It is not unusual for businesses to find themselves locked in a dispute with tax authorities for years given India's low compliance track record and slow pace on resolution. However, there seems to be some notable progress on these fronts. Corporate India has seen a substantial decline in tax litigations of late, helping the government unlock revenues.
Disputed taxes of a little over 1,000 BSE-listed companies saw a year-on-year (y-o-y) growth of 1.5 per cent in 2019/20. It had increased 5.3 per cent and 7.8 per cent in the previous two fiscals. This respite comes after taxes related to income, sales and excise locked up in such disputes rising to a massive 42 per cent by the end of 2015/16. Companies usually disclose the amount stuck in these disputes under contingent liabilities owing to their uncertainty of outcomes.
Interestingly, the contingent liabilities, which is the possible obligation that arises from past events, and may or may not result in actual cash outgo, of these companies grew at 6.3 per cent in 2019/20, against a 11.2 per cent rise in 2018/19. However, this deceleration was not necessarily on account of lower disputed tax demands as their share in overall contingent liabilities marginally dropped to 2.1 per cent from 2.2 per cent, during the period.
Experts attribute the reduction in contingent tax liabilities in India to the government's efforts towards improving the dispute resolution mechanism. "A reduction in growth reported in contingent tax liabilities is a clear indication of more certainty in outcomes of tax litigations. Tax laws have been simplified over the years, resulting in greater clarity, which led to companies adopting a position that is less litigious," says Pranay Bhatia, Partner and Leader, Tax & Regulatory Services, BDO India.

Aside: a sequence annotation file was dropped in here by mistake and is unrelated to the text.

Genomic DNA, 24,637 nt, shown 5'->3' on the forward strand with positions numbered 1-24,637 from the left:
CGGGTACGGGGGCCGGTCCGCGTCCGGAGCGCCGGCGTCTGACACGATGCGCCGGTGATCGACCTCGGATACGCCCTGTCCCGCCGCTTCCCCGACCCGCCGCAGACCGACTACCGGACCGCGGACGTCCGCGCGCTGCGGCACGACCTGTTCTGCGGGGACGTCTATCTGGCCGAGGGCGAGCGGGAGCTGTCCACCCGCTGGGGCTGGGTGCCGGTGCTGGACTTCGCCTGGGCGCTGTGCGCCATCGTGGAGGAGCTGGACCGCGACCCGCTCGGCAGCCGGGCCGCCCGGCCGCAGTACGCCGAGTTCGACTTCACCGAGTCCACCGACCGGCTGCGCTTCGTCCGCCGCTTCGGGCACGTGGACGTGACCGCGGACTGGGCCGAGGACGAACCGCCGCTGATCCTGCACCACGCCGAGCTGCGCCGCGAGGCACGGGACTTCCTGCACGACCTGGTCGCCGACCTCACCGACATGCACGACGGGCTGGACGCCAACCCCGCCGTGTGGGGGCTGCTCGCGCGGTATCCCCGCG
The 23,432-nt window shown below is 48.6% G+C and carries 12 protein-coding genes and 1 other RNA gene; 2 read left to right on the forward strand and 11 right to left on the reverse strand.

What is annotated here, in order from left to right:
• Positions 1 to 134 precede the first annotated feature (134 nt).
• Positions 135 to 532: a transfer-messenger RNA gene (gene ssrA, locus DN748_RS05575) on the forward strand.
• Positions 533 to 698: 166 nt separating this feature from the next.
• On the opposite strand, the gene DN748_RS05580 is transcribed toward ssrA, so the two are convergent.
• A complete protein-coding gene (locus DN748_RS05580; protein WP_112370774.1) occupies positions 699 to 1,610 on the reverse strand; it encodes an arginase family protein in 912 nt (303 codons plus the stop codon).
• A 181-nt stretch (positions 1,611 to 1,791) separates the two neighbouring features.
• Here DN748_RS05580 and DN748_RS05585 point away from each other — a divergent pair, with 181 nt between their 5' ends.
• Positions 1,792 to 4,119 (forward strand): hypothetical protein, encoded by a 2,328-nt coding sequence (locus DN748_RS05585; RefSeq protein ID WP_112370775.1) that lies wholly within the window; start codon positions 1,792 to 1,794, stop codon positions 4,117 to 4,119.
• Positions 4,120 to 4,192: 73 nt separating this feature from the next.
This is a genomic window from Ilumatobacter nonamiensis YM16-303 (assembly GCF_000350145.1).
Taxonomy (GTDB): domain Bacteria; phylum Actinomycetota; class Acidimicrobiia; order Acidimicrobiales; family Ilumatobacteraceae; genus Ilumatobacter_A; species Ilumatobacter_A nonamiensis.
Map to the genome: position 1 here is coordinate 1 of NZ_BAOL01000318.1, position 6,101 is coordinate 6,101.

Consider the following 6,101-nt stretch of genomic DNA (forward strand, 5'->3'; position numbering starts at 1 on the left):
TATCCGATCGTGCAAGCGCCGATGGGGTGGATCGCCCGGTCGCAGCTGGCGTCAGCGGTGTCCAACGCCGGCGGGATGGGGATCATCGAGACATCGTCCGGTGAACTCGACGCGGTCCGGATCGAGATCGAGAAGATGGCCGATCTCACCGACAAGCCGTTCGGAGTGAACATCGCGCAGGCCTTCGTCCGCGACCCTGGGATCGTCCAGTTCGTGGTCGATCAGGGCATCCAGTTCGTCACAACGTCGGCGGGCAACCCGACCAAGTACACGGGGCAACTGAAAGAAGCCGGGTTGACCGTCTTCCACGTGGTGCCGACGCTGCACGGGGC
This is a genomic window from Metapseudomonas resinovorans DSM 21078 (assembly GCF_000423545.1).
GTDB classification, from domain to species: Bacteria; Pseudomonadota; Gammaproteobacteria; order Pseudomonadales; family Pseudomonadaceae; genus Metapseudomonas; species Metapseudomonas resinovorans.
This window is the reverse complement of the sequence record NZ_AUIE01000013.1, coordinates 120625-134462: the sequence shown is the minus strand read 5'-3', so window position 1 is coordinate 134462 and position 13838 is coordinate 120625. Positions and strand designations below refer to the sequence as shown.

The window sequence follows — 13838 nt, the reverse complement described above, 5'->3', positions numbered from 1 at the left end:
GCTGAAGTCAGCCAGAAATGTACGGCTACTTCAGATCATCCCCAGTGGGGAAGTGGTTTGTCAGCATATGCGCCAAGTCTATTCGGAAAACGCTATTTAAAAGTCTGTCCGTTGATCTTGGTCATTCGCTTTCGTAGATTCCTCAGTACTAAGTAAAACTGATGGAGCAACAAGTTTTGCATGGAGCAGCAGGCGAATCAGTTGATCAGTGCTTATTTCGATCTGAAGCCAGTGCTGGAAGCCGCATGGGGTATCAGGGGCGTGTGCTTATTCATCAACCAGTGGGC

"The measures include setting up of a 'high-pitched scrutiny assessment committee' that taxpayers could approach directly, substantial increase in monetary threshold of tax effect below which appeals cannot be filed by the department, performance credits to tax officers to encourage them to pass 'quality' appellate orders and so on," says Rajeshree Sabnavis, Founder, Rajeshree Sabnavis & Associates, a boutique tax consultancy firm. Several amnesty schemes, including Sabka Vishwas Scheme and Vivad se Vishwas Scheme, have also been rolled out and are being strongly monitored, she adds.
Sabka Vishwas (Legacy Dispute Resolution Scheme, 2019) was introduced in Budget 2019 for resolving pre-GST tax issues, while Vivad se Vishwas Scheme was introduced in Budget 2020 for direct tax matters. Around 49,534 cases were settled under the Sabka Vishwas schemes (as on February 5, 2020), involving Rs 24,970 crore. The government has provided extended registration timelines under both schemes for taxpayers.
"Amnesty schemes introduced by the government are targeted at reducing ongoing litigations and closing pending ones. Introduction of Sabka Vishwas and subsequent Vivad se Vishwas schemes are steps in this direction. Several state governments have always been proactive in introducing amnesty schemes from time to time in order to settle pending state dues at concessional rates," says Gunjan Prabhakaran, Partner and Leader, Indirect Tax, BDO India.